The early childhood training is far more important than many parents realize. Also, because the result of early education does not show up until many years later, parents may regret not taking the early childhood training more seriously.
Having had experience of supervising schools, I have noticed a common trend in children’s growth. Many children will grow up listening and following their parents because they are totally dependent. However, as they become 12 or somewhere there about, many have discrepancies with parents that causes great grief between them. Parents may just accept it and excuse it as being a ‘teenagers’. But this is definitely unpleasant part of their and parent’s lives.
Let me try to explain why this happens. As the Knowledge Base (please look at my previous posting on Child’s Brain is like a Sponge) are formed and become stronger, all new information are filtered through it. Thus, if a new information that they observe are in contradiction to their KB, then they will either reject it or leave it aside. Conversely, if new information is in agreement with their existing KB, then their KB becomes even more stronger.
Therefore, what they have been observing and learning in pre-teenager years will determine how they will make their decisions in the future.
“Train up a child in the way he should go: and when he is old, he will not depart from it.” Proverb 22:6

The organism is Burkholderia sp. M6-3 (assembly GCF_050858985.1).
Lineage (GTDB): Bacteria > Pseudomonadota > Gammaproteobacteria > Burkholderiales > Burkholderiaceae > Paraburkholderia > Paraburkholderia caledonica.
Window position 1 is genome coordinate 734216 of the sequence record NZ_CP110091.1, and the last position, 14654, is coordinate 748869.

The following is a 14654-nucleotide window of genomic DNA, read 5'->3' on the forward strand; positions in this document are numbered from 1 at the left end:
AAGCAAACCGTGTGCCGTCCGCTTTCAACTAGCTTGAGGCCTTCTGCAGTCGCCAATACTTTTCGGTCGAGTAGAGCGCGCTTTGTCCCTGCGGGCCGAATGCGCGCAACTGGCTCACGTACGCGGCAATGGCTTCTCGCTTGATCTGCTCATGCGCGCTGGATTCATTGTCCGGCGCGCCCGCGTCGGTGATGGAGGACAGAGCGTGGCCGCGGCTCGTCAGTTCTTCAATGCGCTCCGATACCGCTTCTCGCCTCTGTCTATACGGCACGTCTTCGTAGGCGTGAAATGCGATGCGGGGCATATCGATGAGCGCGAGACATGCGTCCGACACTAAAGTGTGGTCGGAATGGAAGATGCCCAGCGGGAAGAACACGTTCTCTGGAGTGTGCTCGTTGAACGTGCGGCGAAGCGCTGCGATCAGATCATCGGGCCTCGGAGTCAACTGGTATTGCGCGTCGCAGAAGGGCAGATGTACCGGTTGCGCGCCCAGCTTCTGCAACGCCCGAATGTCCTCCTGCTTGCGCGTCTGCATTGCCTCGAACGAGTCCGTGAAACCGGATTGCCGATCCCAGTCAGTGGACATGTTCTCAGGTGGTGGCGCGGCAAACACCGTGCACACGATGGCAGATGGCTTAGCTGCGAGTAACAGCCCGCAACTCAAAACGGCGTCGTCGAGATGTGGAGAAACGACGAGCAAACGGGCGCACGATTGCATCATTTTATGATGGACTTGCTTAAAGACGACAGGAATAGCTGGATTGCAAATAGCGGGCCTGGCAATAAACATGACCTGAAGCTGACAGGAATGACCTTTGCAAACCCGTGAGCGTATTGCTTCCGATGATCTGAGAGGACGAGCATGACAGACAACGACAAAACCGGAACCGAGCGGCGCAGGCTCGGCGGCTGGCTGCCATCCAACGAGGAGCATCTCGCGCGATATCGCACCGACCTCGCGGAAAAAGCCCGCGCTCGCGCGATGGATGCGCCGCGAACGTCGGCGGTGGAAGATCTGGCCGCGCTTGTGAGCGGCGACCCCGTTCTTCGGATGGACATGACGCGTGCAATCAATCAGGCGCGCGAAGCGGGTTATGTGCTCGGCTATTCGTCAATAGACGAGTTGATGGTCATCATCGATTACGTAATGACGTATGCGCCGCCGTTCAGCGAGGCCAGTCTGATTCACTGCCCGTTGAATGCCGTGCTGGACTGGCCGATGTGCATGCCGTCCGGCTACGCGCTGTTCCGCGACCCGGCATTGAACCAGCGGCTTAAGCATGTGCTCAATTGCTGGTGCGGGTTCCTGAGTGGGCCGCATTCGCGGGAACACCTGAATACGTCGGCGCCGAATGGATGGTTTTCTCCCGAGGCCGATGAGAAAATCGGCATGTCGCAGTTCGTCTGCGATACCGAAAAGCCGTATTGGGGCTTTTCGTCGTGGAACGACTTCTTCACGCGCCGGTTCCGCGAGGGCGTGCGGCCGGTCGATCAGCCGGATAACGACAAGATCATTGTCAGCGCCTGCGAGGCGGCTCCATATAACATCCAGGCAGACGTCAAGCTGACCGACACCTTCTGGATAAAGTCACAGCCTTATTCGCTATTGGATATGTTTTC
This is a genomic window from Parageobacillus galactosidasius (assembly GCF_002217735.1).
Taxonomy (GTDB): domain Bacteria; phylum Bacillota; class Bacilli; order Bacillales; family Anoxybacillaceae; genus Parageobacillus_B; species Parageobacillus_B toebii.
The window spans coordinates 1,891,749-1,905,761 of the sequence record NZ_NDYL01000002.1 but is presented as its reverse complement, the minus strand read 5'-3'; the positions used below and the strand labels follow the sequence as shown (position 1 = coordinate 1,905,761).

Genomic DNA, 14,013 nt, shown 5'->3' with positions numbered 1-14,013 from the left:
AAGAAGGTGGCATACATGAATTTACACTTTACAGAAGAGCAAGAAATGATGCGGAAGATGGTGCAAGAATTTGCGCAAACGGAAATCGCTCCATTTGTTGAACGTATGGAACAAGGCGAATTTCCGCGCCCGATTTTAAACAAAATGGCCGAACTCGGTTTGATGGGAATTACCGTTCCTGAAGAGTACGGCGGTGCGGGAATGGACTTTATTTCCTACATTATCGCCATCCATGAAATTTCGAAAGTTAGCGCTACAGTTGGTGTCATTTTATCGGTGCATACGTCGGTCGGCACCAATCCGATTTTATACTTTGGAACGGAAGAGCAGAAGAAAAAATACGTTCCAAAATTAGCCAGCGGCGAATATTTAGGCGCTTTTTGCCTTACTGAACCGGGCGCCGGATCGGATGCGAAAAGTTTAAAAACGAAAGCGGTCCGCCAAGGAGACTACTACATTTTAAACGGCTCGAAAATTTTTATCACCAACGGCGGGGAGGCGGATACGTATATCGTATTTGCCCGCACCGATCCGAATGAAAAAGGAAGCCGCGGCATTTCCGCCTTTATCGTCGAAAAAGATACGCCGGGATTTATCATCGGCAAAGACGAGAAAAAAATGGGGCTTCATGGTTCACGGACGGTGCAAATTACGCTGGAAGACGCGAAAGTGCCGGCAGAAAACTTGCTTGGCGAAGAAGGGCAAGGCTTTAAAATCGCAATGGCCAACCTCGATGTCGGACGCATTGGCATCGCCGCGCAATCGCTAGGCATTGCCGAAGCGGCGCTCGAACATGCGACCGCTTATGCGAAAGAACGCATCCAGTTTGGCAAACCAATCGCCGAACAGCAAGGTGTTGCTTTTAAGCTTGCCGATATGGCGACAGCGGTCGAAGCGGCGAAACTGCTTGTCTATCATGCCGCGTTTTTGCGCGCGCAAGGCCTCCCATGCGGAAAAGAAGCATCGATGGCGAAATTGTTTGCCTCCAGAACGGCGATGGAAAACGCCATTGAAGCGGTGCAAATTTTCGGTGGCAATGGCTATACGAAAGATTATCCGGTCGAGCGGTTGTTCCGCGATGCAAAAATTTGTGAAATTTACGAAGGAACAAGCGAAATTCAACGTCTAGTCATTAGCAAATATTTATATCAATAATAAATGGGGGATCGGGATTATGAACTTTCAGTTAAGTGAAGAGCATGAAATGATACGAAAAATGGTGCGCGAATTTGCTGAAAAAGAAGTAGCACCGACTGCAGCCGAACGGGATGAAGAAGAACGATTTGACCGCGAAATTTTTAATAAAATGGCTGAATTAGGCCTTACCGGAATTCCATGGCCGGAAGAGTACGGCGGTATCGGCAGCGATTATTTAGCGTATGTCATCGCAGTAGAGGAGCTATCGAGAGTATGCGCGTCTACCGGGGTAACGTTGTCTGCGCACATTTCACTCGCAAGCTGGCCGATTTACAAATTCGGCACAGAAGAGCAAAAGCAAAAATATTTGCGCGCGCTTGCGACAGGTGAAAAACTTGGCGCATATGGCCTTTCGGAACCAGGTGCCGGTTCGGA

Many parents may notice that their children’s behaviour changes as they progress in school. A once a sweet, dependent child of ours start to become irritable, disobedient, and defiant. You wonder what they teach your children at school. This is one of the reason many parents home school their children.
For those who have reservation about home schooling, there are studies that show that home schooled children fair better than public school children. (https://www.classicalconversations.com/homeschool-vs-public-school/) This article talks about how home school children fair better in standardized tests, society, and graduate college with higher grades.
Why do many children change for worse at school? I am a firm believer in that ‘mass’ education does more harm than good. In most public schools, typical setting is one teacher to 20 or 30 or 40 students. As our society becomes more individually focused teaching all 20 to 40 students at same pace is impossible. The most effective way to teach is one-on-one. But economics of having one teacher per student makes it not feasible in general setting. Thus, having low student to teacher ratio is the best learning environment for the children.
From my experience the optimal student to teacher ratio would be under 12. In this setting, the teacher can truly care for each children by allowing more one-on-one time in the class. This is very critical to early childhood training. Obviously, this would mean more cost, but some church sponsored Christian school are able to operate at this ratio and still keep the tuition costs down by leveraging church’s facilities, volunteers and donations.
Thank you for reading my article. Please leave any questions and comments below.